The New Cinema
While Oculus Connect is primarily a developer's convention, there were plenty of content creators and creative types in attendance, too. And for the second talk on the first day, people crammed into the theater where Facebook's David Pio had just given a talk on streaming to see Rob Bredow talk about how Lucasfilm and Industrial Light & Magic are using VR to design experiences as well as plan shots.
I think most of the people came to the talk because, you know, Star Wars. That wasn't far off, since Bredow showed lots of video of how Lucasfilm and ILM was using VR technology to tell stories within Lucas's far, far away galaxy.
One of the first tools that Bredow showed off was the use of VR to scout locations, using an in-house tool called V-Scout. The scouting tool allows directors to plop down digital assets on a landscape and move around within it to find the best angles and determine movement of action. The tool, he said, can mimic various Panavision lenses, to give the user an idea of how the scene will actually look when shot. Scouting locations is an expensive part of filmmaking, and being able to do it remotely using topographical data and VR imagery could cut costs for film production, Bredow said.
The other really impressive tool that ILM showed off was the live rendering process they developed. The live rendering can capture human actors in a motion capture suit, and plop those actions into a digital scene. This isn't too unlike what games already do: dynamically render 3D scenes as they are played out. But Bredow was quick to point out that this tech was quite different, and didn't focus on viewer interaction.
In one demonstration, Bredow showed a scene that had been scripted using this technology. A squad of stormtroopers patrol a desert village, looking for Rebel droids, of course. R2-D2 and C-3PO emerge from a shadowy house, requesting a pickup from a Rebel ship captain. In the distance, a ship holds off an approaching AT-AT. As the droids turn to find an alternate route, they are confronted by none other than Boba Fett, and the scene ends.
While the video looked good and near film-quality as it was, Bredow backed up to show what made this so cool: With VR, you can see any part of the scene you like, and aren't tied to what the "camera" shows you. After he restarts the demo, he pauses the "video" and moves the camera perspective around different sides of the stormtroopers. From there, he looks around to the house where the droids are hiding. After moving the perspective to include the droids, he pushes play, and we see and hear Princess Leia giving instructions to the droids before they emerge. Jumping around, we see what Boba Fett was doing (blasting some folks) before he runs into the droids.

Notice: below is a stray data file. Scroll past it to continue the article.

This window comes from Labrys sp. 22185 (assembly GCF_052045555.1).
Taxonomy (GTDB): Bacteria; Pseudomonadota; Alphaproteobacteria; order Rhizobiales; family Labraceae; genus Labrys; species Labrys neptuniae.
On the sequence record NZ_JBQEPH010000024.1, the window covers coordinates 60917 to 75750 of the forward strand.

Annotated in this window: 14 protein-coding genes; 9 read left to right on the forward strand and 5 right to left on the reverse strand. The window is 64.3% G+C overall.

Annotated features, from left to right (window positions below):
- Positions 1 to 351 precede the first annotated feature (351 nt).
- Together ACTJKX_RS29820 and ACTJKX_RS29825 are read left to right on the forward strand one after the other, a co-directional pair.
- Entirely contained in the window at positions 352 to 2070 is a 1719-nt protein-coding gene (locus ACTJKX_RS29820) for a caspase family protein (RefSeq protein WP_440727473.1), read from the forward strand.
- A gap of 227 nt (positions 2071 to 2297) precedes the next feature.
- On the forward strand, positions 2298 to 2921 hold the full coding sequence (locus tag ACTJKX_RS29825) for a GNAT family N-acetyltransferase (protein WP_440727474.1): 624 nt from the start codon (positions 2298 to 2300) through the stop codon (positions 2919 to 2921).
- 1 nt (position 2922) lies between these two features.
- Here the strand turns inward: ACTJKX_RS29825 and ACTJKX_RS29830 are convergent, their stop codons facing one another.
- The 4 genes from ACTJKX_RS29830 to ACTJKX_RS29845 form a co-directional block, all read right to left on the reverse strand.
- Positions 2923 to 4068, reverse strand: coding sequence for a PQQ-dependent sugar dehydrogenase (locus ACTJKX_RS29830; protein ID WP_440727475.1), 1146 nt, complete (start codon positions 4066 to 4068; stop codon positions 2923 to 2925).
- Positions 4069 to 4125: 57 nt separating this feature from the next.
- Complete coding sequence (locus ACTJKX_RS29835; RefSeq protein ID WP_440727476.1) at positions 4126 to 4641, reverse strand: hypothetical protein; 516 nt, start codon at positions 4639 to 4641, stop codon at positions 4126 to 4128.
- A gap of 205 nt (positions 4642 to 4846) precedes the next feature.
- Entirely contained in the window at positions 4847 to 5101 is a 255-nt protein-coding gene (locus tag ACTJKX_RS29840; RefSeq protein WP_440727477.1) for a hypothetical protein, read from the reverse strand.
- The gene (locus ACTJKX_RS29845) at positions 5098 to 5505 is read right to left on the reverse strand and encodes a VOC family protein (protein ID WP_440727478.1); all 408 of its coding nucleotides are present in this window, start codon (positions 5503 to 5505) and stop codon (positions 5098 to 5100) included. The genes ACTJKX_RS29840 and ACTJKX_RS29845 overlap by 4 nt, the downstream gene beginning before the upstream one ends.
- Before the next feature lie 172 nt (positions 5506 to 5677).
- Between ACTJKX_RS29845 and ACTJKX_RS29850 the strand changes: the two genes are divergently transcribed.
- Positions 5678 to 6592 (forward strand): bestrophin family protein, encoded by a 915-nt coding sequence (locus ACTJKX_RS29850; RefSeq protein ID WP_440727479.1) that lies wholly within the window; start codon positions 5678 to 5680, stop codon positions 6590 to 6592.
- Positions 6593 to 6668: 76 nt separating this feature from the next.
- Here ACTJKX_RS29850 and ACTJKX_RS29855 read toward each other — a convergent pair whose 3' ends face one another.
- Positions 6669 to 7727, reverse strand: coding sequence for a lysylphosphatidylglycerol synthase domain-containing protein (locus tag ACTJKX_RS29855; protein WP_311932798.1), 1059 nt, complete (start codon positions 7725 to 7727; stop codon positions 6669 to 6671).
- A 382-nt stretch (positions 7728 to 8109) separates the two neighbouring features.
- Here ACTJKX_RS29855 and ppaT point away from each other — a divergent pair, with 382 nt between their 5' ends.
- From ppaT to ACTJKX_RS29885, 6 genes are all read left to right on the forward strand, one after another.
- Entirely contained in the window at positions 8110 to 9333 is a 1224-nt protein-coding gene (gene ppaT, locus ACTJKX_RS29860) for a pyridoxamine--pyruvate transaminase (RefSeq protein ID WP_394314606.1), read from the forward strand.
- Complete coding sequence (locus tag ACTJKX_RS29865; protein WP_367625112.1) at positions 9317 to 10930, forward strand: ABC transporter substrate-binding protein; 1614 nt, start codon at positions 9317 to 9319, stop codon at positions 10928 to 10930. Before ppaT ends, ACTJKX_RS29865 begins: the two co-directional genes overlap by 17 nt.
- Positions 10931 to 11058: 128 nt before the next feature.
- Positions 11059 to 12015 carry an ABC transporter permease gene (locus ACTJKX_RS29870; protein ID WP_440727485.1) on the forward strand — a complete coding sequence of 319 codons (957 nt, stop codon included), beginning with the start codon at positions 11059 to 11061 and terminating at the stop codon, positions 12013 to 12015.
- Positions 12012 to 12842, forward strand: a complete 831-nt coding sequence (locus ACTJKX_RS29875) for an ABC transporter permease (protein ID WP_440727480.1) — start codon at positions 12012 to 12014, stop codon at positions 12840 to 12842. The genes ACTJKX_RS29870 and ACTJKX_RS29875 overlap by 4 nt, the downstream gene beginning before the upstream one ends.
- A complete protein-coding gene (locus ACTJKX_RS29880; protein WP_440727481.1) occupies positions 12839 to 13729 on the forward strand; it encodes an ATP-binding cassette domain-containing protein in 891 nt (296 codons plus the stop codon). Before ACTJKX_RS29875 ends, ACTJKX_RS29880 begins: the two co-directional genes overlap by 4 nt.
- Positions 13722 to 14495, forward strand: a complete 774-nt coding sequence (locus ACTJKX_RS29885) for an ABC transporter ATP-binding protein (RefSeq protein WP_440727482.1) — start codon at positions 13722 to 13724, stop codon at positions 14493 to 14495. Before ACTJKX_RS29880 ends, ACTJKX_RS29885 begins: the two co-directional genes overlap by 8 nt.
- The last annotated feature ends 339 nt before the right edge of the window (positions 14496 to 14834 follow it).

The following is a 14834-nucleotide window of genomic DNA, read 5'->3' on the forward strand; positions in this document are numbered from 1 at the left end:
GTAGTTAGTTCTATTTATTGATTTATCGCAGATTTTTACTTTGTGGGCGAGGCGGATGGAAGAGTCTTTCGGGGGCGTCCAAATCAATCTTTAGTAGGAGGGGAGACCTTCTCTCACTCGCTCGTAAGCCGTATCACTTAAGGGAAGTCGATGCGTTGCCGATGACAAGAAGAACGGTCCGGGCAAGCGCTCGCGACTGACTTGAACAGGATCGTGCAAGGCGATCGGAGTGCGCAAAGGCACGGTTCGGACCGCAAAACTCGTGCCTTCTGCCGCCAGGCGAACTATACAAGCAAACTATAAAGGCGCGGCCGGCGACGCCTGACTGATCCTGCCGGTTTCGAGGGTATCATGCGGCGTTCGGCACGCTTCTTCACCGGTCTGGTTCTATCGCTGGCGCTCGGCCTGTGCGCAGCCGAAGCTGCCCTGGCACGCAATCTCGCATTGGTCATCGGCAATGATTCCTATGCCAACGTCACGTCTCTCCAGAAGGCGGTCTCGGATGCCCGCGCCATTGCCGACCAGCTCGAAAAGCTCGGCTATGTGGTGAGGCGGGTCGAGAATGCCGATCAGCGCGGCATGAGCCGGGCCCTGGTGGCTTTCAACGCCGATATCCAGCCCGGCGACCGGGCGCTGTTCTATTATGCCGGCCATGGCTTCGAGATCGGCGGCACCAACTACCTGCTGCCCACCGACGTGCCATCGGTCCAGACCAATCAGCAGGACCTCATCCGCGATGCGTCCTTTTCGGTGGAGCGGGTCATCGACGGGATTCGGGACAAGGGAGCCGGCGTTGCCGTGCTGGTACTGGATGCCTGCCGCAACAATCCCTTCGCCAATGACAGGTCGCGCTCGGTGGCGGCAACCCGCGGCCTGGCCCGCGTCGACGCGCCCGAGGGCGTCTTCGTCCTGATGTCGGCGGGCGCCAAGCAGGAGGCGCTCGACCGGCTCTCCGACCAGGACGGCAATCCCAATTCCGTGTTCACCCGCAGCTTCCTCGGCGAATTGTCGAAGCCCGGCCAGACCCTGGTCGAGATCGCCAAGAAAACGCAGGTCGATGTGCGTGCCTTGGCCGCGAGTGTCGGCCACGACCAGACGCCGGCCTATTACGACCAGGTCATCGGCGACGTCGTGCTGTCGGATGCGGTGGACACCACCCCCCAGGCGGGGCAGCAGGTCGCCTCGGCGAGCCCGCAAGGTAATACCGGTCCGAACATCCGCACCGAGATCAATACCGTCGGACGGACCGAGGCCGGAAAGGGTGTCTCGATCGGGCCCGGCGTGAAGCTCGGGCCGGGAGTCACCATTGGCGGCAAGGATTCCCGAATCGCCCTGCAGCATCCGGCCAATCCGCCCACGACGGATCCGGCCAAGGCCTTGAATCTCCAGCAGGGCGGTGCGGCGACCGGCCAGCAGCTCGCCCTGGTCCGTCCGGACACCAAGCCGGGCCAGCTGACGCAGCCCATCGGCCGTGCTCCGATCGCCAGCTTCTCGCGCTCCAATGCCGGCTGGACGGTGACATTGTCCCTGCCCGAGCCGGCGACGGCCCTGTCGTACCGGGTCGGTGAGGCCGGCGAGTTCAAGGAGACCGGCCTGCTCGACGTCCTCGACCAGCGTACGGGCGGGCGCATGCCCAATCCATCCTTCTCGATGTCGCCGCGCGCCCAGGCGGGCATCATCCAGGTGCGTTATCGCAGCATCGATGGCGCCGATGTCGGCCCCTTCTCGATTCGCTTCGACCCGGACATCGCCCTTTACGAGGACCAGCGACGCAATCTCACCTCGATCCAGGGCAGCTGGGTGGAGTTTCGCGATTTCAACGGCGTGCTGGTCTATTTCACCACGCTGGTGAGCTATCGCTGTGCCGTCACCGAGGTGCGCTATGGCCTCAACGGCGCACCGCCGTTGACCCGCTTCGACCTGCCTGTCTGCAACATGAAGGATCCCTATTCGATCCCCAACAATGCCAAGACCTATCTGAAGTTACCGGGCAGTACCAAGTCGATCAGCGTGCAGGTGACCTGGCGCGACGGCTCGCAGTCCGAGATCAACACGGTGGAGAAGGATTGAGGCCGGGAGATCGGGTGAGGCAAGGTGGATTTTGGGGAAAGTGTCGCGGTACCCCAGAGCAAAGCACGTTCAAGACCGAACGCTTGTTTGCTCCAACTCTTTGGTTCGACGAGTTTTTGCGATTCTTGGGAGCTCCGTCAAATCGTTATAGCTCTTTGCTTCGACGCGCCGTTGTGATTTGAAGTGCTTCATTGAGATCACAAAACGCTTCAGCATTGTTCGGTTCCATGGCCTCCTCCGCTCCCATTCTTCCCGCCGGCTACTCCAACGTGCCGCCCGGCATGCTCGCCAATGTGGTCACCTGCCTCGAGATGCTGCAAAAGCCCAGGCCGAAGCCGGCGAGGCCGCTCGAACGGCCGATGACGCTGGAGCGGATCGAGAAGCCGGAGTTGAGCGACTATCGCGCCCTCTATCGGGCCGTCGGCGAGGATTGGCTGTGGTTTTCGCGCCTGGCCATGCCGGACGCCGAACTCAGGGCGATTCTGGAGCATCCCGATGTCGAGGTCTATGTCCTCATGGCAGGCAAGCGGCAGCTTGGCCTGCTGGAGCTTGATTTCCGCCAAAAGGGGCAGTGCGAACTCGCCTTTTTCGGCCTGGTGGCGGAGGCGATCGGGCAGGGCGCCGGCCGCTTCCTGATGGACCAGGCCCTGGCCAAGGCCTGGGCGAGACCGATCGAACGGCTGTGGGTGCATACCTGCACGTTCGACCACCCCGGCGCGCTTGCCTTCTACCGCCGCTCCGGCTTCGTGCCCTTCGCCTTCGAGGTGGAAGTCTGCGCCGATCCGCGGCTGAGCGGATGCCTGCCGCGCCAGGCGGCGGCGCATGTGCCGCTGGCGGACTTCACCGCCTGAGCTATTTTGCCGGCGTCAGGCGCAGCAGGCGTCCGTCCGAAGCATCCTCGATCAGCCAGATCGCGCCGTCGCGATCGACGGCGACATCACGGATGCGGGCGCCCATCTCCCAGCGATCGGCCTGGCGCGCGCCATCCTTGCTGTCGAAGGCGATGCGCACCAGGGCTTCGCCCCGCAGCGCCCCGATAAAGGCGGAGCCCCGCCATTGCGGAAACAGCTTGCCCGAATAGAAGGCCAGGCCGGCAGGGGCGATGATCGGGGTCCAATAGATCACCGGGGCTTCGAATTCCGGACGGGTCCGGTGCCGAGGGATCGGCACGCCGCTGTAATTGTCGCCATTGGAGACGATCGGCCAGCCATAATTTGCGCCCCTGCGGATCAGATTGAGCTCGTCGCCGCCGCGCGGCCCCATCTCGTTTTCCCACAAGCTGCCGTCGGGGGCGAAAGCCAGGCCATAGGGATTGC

Bredow says that this technology is great for telling shorts where users can examine multiple storylines that happen at the same time. The Boba Fett or droid scenes normally would have "been left on the cutting room floor," Bredow says. But with VR and dynamic rendering, viewers can explore these hidden plot points to get a better understanding of the story.
While ILM was showing off its in-house tools, Oculus was busy giving stuff away to filmmakers. During the keynote, Oculus announced that it would be basically open-sourcing the assets used to create it's VR experience Henry. While the story of Henry—a cute melancholy hedgehog who just wants a friend to be able to hug him without fear of being impaled by his spines—wasn't particularly deep, the experience itself was a great proof of concept. It was pretty much like being inside a Pixar short.
Henry, the hedgehog. (Oculus)
Offering up the experience as a boilerplate for other creators to learn how to create VR experiences, while sounding very open, is somewhat analogous to giving away code examples to programmers. By seeing how an entire application works, a developer can use some of the same methodologies or tools to solve their particular problem. Creators who are interested in VR production will be able to use Henry in much the same way.
I got a chance to talk to Eugene Chung, founder of Penrose Studios at the conference at the developer lounge. He was the only VR film developer in the room, which was dominated by game developers. I wanted to pick his brain about what he thought about VR as an artist.